In this small book (over 55 pages A 5), the author arrives at some survival principles from nature that she believes are applicable to human organizations. Is this then necessary, one may ask. From the introduction: 'For organizations and our economy have a other paradigm is needed. A new perspective that does justice to the complexity of our society. A more systemic view with an eye for the mutual relationships and the dynamics therein. As far as I am concerned, ecology as a science is ideally suited for that systemic tin'. To this, a right-thinking person can agree.
This idea - using principles from nature for organizational development - does not come out of the blue. Back in 2010, Ken Webster and Craig Johnson published their - much more comprehensive and systematic - book "Learning from Nature. In it, the author of "Flourishing Again" orients herself to one aspect of human society: its organizations. She does so in a frank, personal way: scientific knowledge mixed with her own experiences. This makes the booklet attractive.
Completeness is not sought by the author. She limits herself to three main topics: the core (purpose and mission), the environment (strategy, partners, chain, surroundings) and the values (culture, basic attitude, relationship network). Topics such as international trade or geopolitical relations and tensions, which you might expect to see in Part 2 (the environment), are not covered. Putting what is discussed into practice at a single organization is complex enough, the thinking must have been. But a fourth headtopic would not have been out of place (although certainly mentioned here and there in the others): keeping an organization's employees active, productive and satisfied.
The most charming - and relevant to me - is the third part, on values. Its essence is about optimization and maximization. The latter is still pursued by the human economy, despite the undeniably stronger ecological "feedbacks" (problems), which should force moderation and adaptation (optimization). Ecosystems do not do maximization; they - and their species found in them - adapt to changing conditions. The author: 'Anyone who has a fruit or nut tree in the garden knows that the tree's "production" is highly dependent on factors such as drought and temperature. Some years production is higher than others, and this is to prevent the tree from exhausting itself in less favorable conditions. In nature, 'maximum' is a dangerous strategy ....'.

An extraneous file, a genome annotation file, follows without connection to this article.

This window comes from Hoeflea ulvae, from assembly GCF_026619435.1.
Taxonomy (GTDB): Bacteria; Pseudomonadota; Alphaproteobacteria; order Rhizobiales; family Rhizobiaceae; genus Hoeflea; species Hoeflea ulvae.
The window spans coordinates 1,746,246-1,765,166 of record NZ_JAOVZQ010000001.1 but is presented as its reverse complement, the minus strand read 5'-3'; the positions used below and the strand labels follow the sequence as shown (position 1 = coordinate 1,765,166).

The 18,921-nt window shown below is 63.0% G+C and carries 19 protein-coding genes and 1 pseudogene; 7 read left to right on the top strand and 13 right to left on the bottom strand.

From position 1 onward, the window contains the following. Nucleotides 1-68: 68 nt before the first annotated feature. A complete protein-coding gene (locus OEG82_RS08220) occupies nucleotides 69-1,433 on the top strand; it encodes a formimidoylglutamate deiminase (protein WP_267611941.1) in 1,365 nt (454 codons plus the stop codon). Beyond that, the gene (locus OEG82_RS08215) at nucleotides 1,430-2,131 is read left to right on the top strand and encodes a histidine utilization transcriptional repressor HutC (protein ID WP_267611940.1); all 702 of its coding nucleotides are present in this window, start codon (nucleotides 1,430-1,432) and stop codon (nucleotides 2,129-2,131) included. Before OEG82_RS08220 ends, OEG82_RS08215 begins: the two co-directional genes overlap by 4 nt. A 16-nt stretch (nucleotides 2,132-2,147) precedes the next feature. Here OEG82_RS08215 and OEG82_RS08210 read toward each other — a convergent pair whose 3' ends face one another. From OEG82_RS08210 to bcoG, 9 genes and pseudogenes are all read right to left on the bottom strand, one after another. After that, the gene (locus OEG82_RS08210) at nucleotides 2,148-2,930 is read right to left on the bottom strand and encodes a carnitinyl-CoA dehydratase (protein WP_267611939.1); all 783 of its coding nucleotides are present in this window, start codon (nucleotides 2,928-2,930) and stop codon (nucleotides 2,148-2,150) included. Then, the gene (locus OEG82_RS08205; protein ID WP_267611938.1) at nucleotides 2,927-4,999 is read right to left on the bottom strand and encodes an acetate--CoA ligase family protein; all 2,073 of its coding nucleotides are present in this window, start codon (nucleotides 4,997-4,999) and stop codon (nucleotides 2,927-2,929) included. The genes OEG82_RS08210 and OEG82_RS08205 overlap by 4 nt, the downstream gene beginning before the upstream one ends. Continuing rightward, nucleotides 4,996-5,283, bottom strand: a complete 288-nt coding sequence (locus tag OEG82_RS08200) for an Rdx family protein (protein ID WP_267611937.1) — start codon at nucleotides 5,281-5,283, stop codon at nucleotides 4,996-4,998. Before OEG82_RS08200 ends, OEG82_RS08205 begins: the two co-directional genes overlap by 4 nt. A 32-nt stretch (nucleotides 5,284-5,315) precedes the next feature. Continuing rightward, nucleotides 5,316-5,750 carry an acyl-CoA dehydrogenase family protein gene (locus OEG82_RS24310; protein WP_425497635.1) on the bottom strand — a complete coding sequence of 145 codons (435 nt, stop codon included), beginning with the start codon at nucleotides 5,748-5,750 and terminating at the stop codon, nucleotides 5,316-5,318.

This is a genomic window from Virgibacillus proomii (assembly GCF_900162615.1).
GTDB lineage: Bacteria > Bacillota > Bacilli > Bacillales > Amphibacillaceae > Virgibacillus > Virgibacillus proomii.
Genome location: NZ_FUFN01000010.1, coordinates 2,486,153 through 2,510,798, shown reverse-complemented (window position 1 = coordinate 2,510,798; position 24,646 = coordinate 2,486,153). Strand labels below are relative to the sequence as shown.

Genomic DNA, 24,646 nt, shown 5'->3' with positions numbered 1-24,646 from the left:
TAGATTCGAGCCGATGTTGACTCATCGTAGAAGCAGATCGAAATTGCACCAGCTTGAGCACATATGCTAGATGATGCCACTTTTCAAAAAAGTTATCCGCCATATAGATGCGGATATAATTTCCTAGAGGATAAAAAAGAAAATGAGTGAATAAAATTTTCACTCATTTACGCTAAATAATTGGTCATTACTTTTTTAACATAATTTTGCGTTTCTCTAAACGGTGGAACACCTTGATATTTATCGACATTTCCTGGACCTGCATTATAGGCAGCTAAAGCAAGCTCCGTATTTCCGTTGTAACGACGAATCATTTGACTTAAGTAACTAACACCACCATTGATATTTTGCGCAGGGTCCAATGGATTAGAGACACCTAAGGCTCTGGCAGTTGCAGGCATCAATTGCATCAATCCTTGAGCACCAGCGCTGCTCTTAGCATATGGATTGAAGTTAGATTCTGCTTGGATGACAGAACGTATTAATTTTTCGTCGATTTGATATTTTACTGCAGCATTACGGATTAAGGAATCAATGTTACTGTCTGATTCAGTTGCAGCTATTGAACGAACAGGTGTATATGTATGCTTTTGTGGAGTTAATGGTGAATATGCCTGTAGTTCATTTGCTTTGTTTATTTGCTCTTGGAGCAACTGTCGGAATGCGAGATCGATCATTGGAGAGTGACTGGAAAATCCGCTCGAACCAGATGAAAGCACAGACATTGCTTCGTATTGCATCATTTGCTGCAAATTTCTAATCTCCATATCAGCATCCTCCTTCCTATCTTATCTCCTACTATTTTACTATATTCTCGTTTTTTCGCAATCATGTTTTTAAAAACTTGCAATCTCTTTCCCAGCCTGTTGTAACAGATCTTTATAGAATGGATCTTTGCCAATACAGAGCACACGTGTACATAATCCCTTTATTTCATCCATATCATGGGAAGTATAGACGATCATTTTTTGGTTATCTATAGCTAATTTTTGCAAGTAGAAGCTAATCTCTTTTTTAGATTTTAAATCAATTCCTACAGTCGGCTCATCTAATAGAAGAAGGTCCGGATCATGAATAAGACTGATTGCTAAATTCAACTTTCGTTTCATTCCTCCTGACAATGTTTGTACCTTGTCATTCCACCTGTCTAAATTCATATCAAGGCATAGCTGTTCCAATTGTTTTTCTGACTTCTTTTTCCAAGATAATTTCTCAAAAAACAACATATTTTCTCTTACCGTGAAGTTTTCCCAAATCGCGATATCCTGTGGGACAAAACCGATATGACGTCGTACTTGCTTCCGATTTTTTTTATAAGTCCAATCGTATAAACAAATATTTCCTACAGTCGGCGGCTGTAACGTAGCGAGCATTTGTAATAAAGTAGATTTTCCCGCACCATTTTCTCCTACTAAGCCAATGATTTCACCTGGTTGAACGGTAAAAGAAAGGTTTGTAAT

The booklet has a substantial, bold ambition: to help organizations, with the help of natural principles,function well (or better). That, to me, is quite a bit different - more exciting - than looking closely at a kingfisher's beak to fabricate the nose of a Japanese high-speed train - the image of biomimicry some 20 years ago. There is much more to be said from these natural relationships than has been described here. By the way, the author will have chosen her outline with care, is my suspicion: to give a brief but powerful overview of the main possibilities. For not for nothing does she refer to - much more extensive - books such as 'Networking with energy' by Eelke Wielinga and Sjoerd Robijn and to 'Learning from nature'(authors: see above); and others.
So I see this booklet primarily as a wake-up call to look at what goes on in one's own organization from a point of view - probably little or unfamiliar to many. Whether that is (in the sphere of NME) a school, or an NME center, a nature museum or a visitor center; it applies everywhere. In that respect, it can play a good role in an organization working on the concept of Whole Institution Approach, a somewhat broader strategy than the so-called. Whole School Approach (see this link). After all, there - in order to work more sustainably - the entire organization, management of buildings, equipment and the like also play a pronounced role.
One comment on the usefun has yet to be made. I do get annoyed by the many language, formatting and typographical errors in the booklet. Whatever the reason, the author would do well to hire an editor-in-chief for the next printing. But linguistically rather sloppy, it does not detract from the importance of the content. And therefore remains very much worth reading.